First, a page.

section 18 of the Australian Consumer Law (“ACL”), which is Schedule 2 to the CCA for misleading or deceptive conduct for which damages is a remedy; and section 29 of the ACL for misrepresentation.
In the latter case, the penalty is up to the greater of $A10 million or 10 percent of annual revenue.13 The ACCC can also ask the court for directions including corrective advertising and a requirement that the business give an undertaking not to repeat the conduct. These undertakings are enforceable by the Federal Court.
This approach has been used by the ACCC in each of Australian Competition and Consumer Commission v. Ultra Tune Australia Pty Ltd  FCA 12 and Australian Competition and Consumer Commission v. Geowash Pty Ltd (Subject to a Deed of Company Arrangement) (No 4)  FCA 23. The absence of major pecuniary penalties in the code is unlikely to reduce the effectiveness of ACCC enforcement. The cases cited above are in the car wash and mobile mechanic sectors. These have a far smaller interaction with consumers than Facebook or Google.
The audit power may well be used in respect of changes to algorithmic processes. The ACCC was particularly concerned that news publishers may be disadvantaged by changes in algorithm by either Facebook or Google:14
The ACCC understands that digital platforms make very frequent changes to their ranking and display algorithms, which vary from minor alterations to significant changes. A bargaining code mechanism requiring advance notice would need to include a threshold of significance that would trigger the obligation to provide advance notice.
Additionally, such a mechanism would need to specify the length of time required for advance notice of significant changes. This period should be set to provide news media businesses with sufficient time to amend their business strategies to address the effects of the algorithm change.
The audit provision may well be used to determine whether there had been a change, whether notified or otherwise.
A. Facebook’s Response
Facebook provided its response in the form of a blog and a copy of its submission.15 It makes the argument that the symbiotic relationship between news publisher and platform creates value for the news publisher:
Between January and May this year, Facebook’s News Feed sent 2.3 billion clicks back to Australian news organisations – for free. These referrals were worth approximately AU$195.8 million for publishers, based on what the average costs would be for similar activity through our paid advertising tools. In all, we delivered billions of opportunities for publishers to monetise their stories, gain new paying subscribers, serve ads, and keep Australians on their websites.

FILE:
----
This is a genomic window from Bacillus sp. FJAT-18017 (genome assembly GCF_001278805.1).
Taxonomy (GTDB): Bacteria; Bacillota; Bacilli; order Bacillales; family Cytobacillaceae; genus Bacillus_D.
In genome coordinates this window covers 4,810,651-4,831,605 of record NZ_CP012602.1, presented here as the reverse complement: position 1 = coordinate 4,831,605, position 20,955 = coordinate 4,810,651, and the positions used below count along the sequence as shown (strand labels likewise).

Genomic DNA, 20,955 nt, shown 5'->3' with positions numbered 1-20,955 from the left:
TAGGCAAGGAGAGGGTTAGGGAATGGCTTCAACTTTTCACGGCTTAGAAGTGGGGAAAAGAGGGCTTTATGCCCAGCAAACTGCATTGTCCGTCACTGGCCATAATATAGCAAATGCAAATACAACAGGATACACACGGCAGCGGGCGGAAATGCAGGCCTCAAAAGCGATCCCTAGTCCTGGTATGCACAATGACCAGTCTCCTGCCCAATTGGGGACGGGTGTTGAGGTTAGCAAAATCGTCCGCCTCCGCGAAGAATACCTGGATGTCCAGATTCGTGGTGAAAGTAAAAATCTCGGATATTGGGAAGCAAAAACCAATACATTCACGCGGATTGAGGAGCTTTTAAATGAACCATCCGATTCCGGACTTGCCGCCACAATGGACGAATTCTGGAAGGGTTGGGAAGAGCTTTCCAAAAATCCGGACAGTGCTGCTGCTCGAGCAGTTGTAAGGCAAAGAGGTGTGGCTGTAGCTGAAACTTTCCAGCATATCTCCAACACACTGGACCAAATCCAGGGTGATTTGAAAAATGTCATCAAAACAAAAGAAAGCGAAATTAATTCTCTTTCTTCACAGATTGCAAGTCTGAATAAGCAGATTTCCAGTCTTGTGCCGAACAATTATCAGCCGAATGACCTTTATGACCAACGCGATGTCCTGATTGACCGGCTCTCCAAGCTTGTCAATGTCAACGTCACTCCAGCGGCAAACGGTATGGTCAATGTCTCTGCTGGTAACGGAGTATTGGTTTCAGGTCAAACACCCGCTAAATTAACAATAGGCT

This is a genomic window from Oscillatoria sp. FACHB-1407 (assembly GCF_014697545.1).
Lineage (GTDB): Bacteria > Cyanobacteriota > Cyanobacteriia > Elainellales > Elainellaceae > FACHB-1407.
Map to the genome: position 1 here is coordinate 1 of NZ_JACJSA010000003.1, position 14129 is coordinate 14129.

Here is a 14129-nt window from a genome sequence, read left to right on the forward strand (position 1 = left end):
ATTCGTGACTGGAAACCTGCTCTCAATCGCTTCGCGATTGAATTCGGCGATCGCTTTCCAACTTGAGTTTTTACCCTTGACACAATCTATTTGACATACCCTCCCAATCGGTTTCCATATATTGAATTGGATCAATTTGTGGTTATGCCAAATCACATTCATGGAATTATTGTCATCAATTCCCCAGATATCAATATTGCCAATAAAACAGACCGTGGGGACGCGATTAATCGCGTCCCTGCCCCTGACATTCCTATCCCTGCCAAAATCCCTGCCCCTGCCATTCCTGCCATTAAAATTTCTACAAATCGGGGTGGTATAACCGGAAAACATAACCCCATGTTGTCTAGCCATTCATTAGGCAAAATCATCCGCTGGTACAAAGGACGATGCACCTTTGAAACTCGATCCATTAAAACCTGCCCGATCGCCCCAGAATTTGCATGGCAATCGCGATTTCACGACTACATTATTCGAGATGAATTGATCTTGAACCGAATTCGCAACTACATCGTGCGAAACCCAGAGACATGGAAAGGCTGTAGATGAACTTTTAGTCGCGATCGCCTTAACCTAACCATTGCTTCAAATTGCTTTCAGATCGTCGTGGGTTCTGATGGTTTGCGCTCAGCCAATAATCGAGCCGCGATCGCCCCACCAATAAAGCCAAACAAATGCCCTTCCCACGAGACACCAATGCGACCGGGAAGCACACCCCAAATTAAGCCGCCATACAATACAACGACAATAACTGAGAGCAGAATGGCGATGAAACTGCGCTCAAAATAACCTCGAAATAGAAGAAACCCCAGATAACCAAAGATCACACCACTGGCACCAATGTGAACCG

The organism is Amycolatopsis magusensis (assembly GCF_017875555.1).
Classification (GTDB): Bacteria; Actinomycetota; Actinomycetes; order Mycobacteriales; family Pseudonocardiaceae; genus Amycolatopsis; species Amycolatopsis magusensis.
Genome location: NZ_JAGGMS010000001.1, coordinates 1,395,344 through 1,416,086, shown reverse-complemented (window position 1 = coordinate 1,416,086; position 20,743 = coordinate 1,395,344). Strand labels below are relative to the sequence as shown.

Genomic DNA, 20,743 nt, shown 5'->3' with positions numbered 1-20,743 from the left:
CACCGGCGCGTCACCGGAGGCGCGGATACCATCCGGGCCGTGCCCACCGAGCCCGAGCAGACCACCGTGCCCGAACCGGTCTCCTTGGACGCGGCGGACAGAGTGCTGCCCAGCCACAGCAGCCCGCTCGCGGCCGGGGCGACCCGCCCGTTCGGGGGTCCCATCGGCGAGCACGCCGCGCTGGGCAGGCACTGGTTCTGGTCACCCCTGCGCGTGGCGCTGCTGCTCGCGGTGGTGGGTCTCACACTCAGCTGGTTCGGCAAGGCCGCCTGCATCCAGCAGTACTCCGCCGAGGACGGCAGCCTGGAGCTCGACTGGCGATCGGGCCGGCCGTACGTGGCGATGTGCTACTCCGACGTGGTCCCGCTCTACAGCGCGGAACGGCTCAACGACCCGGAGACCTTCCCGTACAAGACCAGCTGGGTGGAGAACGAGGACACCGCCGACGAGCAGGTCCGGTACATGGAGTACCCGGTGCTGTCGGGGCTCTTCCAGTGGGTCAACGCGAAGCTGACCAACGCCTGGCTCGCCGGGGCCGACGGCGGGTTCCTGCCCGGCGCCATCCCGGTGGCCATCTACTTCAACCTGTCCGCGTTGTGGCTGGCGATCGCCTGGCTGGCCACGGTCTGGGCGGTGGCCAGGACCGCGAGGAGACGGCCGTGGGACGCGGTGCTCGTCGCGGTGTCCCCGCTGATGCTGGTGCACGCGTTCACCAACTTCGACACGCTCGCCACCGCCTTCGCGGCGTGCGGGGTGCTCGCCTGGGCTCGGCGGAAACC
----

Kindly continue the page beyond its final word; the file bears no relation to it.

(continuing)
We’ve also invested millions of dollars locally to support Australian publishers through COVID-19 relief funds, paying publishers directly for content, coaching and grant programs and industry sponsorships. With an effective Code, we’d like to continue to collaborate and increase our partnerships and investments in Australia.
That is, Facebook is positioning the two-way value exchange as one which benefits news publishers to the same extent that it benefits Facebook. A precursor to a “bill and keep” argument.
B. Google’s Response
One of the areas which has had most interest from the ACCC is Accelerated Mobile Pages (“AMP”). These enable near instant loading of content and content as the pages are cached. The AMP are preloaded so when a user clicks on a hyperlink to the AMP it loads quickly on the user’s device. One of the issues is that although there are three potential providers of an AMP (Google, Microsoft, Cloudflare), the fact that Google has control of both the AMP cache and its own servers provides some concern to the ACCC. This concern has been expressed in both the Consultation Paper and the Digital Platforms Inquiry report. Google has not made recent comments on AMP. The ACCC regards AMP as a platform in its own right and the Concepts Paper sought stakeholder on whether the bargaining code should apply to AMP (among others) in addition to Google Search and Facebook News Feed (original emphasis).16 These additional services are also supplied by Google and Facebook and include WhatsApp and YouTube. The ACCC has indicated that the bargaining power imbalance should also be considered for these services.
Google has not published its submission and the ACCC has not published any of the submissions. However, Google has entered into licensing arrangements to license some forms of news in Australia and other countries.17 This has included licensing news from local and national publishers in Germany Australia and Brazil. However, it is also important to note that Google’s licensing does not extend to snippets. The blog emphasizes the potential for monetization by news publishers:
This program will help participating publishers monetize their content through an enhanced storytelling experience that lets people go deeper into more complex stories, stay informed and be exposed to a world of different issues and interests.
Where available, Google will also offer to pay for free access for users to read paywalled articles on a publisher’s site. This will let paywalled publishers grow their audiences and open an opportunity for people to read content they might not ordinarily see.